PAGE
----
And of course, should Americans suddenly wake up and extract their sweet tooth, a vast international market awaits.
To Hitchcock, this is not a sweet wire from an old colleague but a condolence letter on the occasion of his own death.
With her sweet smile, rosy cheeks, and wavy white-blond hair, she found money was easy to come by.
We're going out to dinner? Sweet!
Old English swete "pleasing to the senses, mind or feelings," from Proto-Germanic *swotijaz (cf. Old Saxon swoti, Swedish söt, Danish sød, Middle Dutch soete, Dutch zoet, Old High German swuozi, German süß), from PIE root *swad- "sweet, pleasant" (Sanskrit svadus "sweet;" Greek hedys "sweet, pleasant, agreeable," hedone "pleasure;" Latin suavis "sweet," suadere "to advise," properly "to make something pleasant to").
To be sweet on someone is first recorded 1690s. Sweet-talk (v.) dates from 1935; earliest uses seem to refer to conversation between black and white in segregated U.S. Sweet sixteen first recorded 1767. Sweet dreams as a parting to one going to sleep is attested from 1898, short for sweet dreams to you, etc. Sweet and sour in cooking is from 1723 and not originally of oriental food.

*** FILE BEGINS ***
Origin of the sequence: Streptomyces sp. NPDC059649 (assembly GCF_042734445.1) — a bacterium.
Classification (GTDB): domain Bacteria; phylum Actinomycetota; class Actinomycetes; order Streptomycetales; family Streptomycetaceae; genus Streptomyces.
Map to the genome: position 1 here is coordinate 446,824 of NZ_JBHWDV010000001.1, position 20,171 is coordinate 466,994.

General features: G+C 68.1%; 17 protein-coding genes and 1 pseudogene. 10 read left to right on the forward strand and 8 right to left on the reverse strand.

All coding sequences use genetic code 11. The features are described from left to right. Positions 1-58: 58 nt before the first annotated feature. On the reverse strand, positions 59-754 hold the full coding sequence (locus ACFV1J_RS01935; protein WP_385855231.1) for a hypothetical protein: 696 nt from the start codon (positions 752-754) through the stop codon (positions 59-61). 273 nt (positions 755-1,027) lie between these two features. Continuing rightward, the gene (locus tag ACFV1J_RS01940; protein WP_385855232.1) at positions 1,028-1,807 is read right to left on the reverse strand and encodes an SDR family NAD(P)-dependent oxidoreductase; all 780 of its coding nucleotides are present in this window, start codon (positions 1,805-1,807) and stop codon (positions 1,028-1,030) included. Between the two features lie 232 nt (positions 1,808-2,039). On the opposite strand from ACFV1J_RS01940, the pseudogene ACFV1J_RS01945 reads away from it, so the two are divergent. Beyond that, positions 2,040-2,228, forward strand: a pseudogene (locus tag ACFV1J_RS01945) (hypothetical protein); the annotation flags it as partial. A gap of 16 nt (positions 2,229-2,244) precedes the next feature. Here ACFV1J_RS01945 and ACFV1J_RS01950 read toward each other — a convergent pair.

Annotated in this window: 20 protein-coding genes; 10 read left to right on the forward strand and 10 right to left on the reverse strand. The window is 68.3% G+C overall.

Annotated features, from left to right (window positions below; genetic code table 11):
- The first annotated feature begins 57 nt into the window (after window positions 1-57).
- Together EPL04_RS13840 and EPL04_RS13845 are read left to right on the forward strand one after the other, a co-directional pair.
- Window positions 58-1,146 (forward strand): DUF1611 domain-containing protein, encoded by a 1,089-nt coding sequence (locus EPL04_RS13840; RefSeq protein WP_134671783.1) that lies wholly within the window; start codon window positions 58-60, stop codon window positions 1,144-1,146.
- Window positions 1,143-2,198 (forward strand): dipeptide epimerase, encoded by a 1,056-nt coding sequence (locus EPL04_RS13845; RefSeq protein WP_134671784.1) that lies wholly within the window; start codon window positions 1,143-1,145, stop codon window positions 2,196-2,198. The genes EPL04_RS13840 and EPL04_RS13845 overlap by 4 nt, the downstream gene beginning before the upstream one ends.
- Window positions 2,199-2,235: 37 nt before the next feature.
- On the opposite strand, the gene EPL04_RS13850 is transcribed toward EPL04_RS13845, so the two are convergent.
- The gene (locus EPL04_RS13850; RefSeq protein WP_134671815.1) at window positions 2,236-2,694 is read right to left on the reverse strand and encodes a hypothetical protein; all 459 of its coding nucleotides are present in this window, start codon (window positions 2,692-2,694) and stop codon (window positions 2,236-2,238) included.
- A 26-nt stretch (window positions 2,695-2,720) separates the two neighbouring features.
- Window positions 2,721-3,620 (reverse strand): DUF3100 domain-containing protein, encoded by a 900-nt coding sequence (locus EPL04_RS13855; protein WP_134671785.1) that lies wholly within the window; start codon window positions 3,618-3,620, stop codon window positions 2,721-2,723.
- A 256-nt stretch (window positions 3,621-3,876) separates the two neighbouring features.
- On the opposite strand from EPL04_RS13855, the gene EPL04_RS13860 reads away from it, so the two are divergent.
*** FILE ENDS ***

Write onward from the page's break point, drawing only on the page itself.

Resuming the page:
: a bunch of mealy-mouthed wimps who'd break bread with Adolf fucking Hitler if it meant some kind of rating during sweeps weeknoun
Audience ratings and their announcement: She plans to stay through the May ratings ''sweeps'' (1980s+ Television)
[perhaps fr sweepstakes]